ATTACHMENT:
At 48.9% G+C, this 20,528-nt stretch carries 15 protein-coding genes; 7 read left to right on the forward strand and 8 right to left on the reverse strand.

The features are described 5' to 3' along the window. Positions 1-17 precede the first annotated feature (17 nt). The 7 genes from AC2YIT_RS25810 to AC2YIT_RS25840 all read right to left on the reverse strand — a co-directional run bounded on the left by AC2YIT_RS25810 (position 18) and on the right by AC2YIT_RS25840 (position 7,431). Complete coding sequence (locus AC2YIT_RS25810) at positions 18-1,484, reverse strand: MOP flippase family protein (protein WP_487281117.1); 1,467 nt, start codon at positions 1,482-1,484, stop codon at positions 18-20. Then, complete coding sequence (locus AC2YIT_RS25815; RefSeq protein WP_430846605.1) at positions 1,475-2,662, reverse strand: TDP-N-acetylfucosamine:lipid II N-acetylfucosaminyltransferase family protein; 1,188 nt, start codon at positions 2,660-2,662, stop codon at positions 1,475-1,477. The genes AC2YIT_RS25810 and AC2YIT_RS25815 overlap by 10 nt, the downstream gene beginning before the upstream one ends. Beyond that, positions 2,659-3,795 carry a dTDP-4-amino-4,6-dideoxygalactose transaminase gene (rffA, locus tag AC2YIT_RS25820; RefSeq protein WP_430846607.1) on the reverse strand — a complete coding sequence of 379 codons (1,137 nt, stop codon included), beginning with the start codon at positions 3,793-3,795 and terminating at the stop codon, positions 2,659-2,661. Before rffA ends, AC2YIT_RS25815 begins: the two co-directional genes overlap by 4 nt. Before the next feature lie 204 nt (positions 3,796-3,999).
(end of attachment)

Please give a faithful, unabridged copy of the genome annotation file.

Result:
At 48.9% G+C, this 20,528-nt stretch carries 15 protein-coding genes; 7 read left to right on the forward strand and 8 right to left on the reverse strand.

The features are described 5' to 3' along the window. Positions 1-17 precede the first annotated feature (17 nt). The 7 genes from AC2YIT_RS25810 to AC2YIT_RS25840 all read right to left on the reverse strand — a co-directional run bounded on the left by AC2YIT_RS25810 (position 18) and on the right by AC2YIT_RS25840 (position 7,431). Complete coding sequence (locus AC2YIT_RS25810) at positions 18-1,484, reverse strand: MOP flippase family protein (protein WP_487281117.1); 1,467 nt, start codon at positions 1,482-1,484, stop codon at positions 18-20. Then, complete coding sequence (locus AC2YIT_RS25815; RefSeq protein WP_430846605.1) at positions 1,475-2,662, reverse strand: TDP-N-acetylfucosamine:lipid II N-acetylfucosaminyltransferase family protein; 1,188 nt, start codon at positions 2,660-2,662, stop codon at positions 1,475-1,477. The genes AC2YIT_RS25810 and AC2YIT_RS25815 overlap by 10 nt, the downstream gene beginning before the upstream one ends. Beyond that, positions 2,659-3,795 carry a dTDP-4-amino-4,6-dideoxygalactose transaminase gene (rffA, locus tag AC2YIT_RS25820; RefSeq protein WP_430846607.1) on the reverse strand — a complete coding sequence of 379 codons (1,137 nt, stop codon included), beginning with the start codon at positions 3,793-3,795 and terminating at the stop codon, positions 2,659-2,661. Before rffA ends, AC2YIT_RS25815 begins: the two co-directional genes overlap by 4 nt. Before the next feature lie 204 nt (positions 3,796-3,999).